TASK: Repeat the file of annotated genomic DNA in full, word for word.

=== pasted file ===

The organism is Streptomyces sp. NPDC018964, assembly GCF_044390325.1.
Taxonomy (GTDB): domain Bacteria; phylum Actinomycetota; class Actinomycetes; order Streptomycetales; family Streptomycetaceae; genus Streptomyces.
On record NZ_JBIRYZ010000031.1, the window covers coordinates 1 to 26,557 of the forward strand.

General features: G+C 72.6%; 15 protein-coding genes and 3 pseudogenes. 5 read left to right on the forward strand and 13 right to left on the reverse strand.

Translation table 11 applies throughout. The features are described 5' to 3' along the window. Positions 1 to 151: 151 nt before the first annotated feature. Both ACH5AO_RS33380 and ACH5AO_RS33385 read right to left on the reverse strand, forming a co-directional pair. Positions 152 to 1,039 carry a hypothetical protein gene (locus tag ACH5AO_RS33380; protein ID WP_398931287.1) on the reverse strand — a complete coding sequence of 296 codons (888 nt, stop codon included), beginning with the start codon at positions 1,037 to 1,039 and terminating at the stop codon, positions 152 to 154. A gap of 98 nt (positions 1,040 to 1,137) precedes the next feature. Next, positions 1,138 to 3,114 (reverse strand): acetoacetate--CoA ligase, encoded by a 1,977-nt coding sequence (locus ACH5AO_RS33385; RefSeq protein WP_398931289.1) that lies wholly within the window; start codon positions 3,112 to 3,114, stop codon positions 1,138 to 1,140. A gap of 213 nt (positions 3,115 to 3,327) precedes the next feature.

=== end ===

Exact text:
The organism is Streptomyces sp. NPDC018964, assembly GCF_044390325.1.
Taxonomy (GTDB): domain Bacteria; phylum Actinomycetota; class Actinomycetes; order Streptomycetales; family Streptomycetaceae; genus Streptomyces.
On record NZ_JBIRYZ010000031.1, the window covers coordinates 1 to 26,557 of the forward strand.

General features: G+C 72.6%; 15 protein-coding genes and 3 pseudogenes. 5 read left to right on the forward strand and 13 right to left on the reverse strand.

Translation table 11 applies throughout. The features are described 5' to 3' along the window. Positions 1 to 151: 151 nt before the first annotated feature. Both ACH5AO_RS33380 and ACH5AO_RS33385 read right to left on the reverse strand, forming a co-directional pair. Positions 152 to 1,039 carry a hypothetical protein gene (locus tag ACH5AO_RS33380; protein ID WP_398931287.1) on the reverse strand — a complete coding sequence of 296 codons (888 nt, stop codon included), beginning with the start codon at positions 1,037 to 1,039 and terminating at the stop codon, positions 152 to 154. A gap of 98 nt (positions 1,040 to 1,137) precedes the next feature. Next, positions 1,138 to 3,114 (reverse strand): acetoacetate--CoA ligase, encoded by a 1,977-nt coding sequence (locus ACH5AO_RS33385; RefSeq protein WP_398931289.1) that lies wholly within the window; start codon positions 3,112 to 3,114, stop codon positions 1,138 to 1,140. A gap of 213 nt (positions 3,115 to 3,327) precedes the next feature.